Teenage girl who allowed two dogs to starve to death after buying a third despite RSPCA advice is banned from keeping pets for ten years
A 19-year-old who allowed two of her dogs to starve to death despite an RSPCA warning has been banned from keeping pets for ten years.
Nicole Jones, from County Durham, was slammed with the ban after the authorities found the severely malnourished animals left to forage among the junk scattered inside her home.
According to RSPCA inspectors, one dog was found dead next to a chewed up Pot Noodle carton while another was rescued by the charity but had to be put to sleep because it was so emaciated.
The pets knocked over a pot of paint and left trail prints all over the surfaces and inside the fridges as they desperately searched for food.
Jones, who was 18 at the time of the offences, escaped an immediate jail sentence but was banned from keeping animals for ten years.
RSPCA inspector Garry Palmer attended Jones‘ home on January 12 this year.
He said: ‘I could see through the window that the conditions inside were awful with dog faeces and household rubbish littered throughout.
‘There was a young tan and white crossbreed curled up on the floor dead next to a chewed-up Pot Noodle pot.‘
Two surviving dogs, a young male Rottweiler called Bronson and a grey long-haired lurcher called Gypsy, were both obviously very underweight.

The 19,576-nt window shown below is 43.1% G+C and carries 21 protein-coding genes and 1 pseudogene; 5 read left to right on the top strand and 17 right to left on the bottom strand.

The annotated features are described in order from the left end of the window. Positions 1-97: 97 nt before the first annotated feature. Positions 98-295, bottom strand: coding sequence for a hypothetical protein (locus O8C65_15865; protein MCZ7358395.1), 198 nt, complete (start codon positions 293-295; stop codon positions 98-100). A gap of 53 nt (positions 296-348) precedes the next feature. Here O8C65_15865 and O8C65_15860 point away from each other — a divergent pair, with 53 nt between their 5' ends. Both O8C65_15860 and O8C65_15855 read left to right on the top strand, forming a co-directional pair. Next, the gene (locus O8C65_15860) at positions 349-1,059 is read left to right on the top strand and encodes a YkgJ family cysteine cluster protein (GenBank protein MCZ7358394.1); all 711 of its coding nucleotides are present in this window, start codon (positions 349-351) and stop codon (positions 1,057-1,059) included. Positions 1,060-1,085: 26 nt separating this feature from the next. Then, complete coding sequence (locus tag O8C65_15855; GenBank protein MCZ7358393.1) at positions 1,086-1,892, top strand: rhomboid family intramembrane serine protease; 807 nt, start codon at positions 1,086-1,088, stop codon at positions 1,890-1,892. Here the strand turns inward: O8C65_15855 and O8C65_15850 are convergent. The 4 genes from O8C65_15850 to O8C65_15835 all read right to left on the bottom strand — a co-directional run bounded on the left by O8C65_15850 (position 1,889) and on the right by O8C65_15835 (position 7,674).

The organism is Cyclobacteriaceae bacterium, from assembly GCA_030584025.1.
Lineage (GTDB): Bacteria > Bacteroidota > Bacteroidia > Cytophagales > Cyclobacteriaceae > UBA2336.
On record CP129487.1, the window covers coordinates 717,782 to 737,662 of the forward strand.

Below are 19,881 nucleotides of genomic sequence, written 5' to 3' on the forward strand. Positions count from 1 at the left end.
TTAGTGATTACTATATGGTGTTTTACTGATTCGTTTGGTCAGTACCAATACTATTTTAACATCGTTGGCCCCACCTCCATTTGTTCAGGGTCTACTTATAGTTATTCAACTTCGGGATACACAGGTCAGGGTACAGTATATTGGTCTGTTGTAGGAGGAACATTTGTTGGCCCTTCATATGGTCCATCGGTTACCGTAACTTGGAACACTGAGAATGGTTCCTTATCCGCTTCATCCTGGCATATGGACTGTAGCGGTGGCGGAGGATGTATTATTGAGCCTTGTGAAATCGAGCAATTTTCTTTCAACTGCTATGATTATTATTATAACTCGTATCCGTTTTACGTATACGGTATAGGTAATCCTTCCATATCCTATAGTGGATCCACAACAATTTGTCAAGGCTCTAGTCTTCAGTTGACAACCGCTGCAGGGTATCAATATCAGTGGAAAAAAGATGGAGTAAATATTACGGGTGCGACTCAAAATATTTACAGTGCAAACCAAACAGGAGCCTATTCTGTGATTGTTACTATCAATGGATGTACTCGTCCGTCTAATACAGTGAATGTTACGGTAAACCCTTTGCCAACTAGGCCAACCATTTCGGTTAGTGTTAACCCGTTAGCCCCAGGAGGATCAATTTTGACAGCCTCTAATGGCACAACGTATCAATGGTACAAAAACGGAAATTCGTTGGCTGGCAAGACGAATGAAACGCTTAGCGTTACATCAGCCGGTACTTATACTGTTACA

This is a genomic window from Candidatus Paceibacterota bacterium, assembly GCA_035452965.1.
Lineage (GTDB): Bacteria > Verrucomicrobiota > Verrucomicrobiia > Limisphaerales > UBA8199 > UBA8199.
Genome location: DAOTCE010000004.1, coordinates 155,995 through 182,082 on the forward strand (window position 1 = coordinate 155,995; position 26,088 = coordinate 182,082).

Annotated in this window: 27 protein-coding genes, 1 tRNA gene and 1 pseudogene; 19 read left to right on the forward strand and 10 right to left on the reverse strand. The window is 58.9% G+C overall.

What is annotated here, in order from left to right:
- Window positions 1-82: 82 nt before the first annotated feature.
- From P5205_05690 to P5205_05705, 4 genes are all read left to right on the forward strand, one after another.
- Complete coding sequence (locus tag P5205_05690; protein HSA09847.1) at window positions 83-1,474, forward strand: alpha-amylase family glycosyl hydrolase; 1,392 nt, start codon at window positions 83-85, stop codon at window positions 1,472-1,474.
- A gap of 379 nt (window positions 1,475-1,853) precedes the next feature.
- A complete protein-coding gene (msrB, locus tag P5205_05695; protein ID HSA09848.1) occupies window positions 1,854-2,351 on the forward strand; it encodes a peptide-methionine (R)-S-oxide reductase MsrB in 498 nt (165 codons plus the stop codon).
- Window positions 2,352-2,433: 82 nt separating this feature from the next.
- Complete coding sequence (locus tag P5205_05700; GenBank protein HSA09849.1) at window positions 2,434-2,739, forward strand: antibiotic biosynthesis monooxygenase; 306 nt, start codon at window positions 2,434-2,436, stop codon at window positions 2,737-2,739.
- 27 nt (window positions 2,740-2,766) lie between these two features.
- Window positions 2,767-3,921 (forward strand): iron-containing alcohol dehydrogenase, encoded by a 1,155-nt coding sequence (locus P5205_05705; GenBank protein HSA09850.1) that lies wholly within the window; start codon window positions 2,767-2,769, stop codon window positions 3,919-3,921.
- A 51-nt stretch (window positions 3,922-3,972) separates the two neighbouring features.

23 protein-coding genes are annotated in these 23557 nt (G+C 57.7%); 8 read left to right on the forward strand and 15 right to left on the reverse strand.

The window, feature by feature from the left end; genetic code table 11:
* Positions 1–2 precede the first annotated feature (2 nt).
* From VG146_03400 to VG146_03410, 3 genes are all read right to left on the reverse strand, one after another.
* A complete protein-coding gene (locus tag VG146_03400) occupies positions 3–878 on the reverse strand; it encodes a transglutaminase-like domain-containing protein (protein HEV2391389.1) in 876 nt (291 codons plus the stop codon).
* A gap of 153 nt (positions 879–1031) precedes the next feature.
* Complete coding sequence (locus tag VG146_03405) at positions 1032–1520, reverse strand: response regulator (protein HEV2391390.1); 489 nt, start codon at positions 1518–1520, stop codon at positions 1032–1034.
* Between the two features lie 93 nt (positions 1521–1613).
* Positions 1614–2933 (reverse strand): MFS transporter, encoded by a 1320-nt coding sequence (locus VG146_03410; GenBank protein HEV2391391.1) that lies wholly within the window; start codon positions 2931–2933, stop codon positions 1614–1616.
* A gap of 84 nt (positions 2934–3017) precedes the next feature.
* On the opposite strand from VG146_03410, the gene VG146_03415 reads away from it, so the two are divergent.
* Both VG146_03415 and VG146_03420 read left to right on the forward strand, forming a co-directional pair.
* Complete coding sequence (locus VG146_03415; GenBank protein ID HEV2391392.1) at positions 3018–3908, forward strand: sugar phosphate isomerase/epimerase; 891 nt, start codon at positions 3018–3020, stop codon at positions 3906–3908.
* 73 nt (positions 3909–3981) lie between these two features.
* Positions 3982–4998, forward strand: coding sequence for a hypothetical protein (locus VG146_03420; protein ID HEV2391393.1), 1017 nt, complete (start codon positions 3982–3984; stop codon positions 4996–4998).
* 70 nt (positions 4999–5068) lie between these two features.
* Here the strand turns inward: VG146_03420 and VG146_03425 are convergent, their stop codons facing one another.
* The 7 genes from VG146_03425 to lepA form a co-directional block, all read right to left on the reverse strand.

Inspector Palmer added: ‘Gypsy was laid out on a settee and appeared very weak and listless. She barely moved when I knocked on the window.
‘When we got inside, we found a tub of fence paint in the house had been knocked over revealing paw prints on top of the worktops and even inside the empty fridge. It was a very upsetting scene.‘
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The surviving dogs were immediately taken to a veterinary surgery for emergency treatment.
One of the dog‘s, Gypsy, was immediately offered food and water and continued to eat well while hospitalised.
As the canine was regularly fed, she gained 45 per cent of her original body weight (11.8kg) in less than three weeks.
However another dog, Bronson, was put to sleep on veterinary advice.
Inspector Palmer described the dead dog in the house as the most underweight dog he had ever encountered whilst being employed with the RSPCA.
He said: ‘In my opinion this is as bad as it gets – depriving animals of their basic needs of food and water and as a consequence one dog paid the ultimate price.‘
The RSPCA had given Jones advice in September, yet she ignored this advice and made things worse by taking on a third dog in the meantime.
In mitigation, the court heard that Jones had mental health problems and had no previous convictions.
Gypsy has recovered from her ordeal and been rehomed through one the RSPCA‘s animal centres.
Inspector Palmer added: ‘Anyone who knows me well knows that it takes a lot to choke me up, but seeing the after photos of Gypsy now definitely puts a lump in my throat.‘
Jones, from Ferryhill, County Durham, admitted three offences under the Animal Welfare Act 2006 at a hearing earlier this month.
As well as being disqualified from keeping animals for ten years, with no appeal to have this lifted for seven years, she was sentenced to 12 weeks in prison suspended for 18 months.
She was also ordered to undertake a 20-day Rehabilitation Activity Requirement, pay £400 costs and a £115 victim surcharge.